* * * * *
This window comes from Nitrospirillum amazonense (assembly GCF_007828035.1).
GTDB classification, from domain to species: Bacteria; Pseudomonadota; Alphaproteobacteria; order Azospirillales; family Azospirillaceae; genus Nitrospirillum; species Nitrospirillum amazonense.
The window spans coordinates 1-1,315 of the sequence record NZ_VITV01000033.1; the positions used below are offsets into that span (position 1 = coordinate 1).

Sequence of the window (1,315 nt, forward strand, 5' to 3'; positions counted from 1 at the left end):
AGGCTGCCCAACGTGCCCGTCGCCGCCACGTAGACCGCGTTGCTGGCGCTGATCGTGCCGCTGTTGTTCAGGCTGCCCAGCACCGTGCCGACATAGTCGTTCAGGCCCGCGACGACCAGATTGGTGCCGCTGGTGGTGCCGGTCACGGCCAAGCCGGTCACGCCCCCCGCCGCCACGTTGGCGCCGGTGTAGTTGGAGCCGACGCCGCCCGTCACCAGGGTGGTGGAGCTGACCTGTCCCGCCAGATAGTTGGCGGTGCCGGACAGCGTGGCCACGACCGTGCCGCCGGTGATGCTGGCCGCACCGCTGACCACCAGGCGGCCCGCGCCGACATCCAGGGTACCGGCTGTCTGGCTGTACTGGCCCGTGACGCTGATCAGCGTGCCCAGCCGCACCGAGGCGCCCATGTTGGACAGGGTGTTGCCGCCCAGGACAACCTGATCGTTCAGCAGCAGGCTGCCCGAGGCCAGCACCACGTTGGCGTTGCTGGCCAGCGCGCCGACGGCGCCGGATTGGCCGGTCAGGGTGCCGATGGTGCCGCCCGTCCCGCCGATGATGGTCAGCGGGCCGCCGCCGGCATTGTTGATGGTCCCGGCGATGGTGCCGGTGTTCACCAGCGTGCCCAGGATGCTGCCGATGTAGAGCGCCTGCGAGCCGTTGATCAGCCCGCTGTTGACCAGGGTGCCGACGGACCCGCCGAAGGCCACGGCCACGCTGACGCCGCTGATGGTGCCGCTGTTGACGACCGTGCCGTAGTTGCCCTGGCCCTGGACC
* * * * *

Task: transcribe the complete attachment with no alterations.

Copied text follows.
This window comes from Nitrospirillum amazonense (assembly GCF_007828035.1).
GTDB classification, from domain to species: Bacteria; Pseudomonadota; Alphaproteobacteria; order Azospirillales; family Azospirillaceae; genus Nitrospirillum; species Nitrospirillum amazonense.
The window spans coordinates 1-1,315 of the sequence record NZ_VITV01000033.1; the positions used below are offsets into that span (position 1 = coordinate 1).

Sequence of the window (1,315 nt, forward strand, 5' to 3'; positions counted from 1 at the left end):
AGGCTGCCCAACGTGCCCGTCGCCGCCACGTAGACCGCGTTGCTGGCGCTGATCGTGCCGCTGTTGTTCAGGCTGCCCAGCACCGTGCCGACATAGTCGTTCAGGCCCGCGACGACCAGATTGGTGCCGCTGGTGGTGCCGGTCACGGCCAAGCCGGTCACGCCCCCCGCCGCCACGTTGGCGCCGGTGTAGTTGGAGCCGACGCCGCCCGTCACCAGGGTGGTGGAGCTGACCTGTCCCGCCAGATAGTTGGCGGTGCCGGACAGCGTGGCCACGACCGTGCCGCCGGTGATGCTGGCCGCACCGCTGACCACCAGGCGGCCCGCGCCGACATCCAGGGTACCGGCTGTCTGGCTGTACTGGCCCGTGACGCTGATCAGCGTGCCCAGCCGCACCGAGGCGCCCATGTTGGACAGGGTGTTGCCGCCCAGGACAACCTGATCGTTCAGCAGCAGGCTGCCCGAGGCCAGCACCACGTTGGCGTTGCTGGCCAGCGCGCCGACGGCGCCGGATTGGCCGGTCAGGGTGCCGATGGTGCCGCCCGTCCCGCCGATGATGGTCAGCGGGCCGCCGCCGGCATTGTTGATGGTCCCGGCGATGGTGCCGGTGTTCACCAGCGTGCCCAGGATGCTGCCGATGTAGAGCGCCTGCGAGCCGTTGATCAGCCCGCTGTTGACCAGGGTGCCGACGGACCCGCCGAAGGCCACGGCCACGCTGACGCCGCTGATGGTGCCGCTGTTGACGACCGTGCCGTAGTTGCCCTGGCCCTGGACC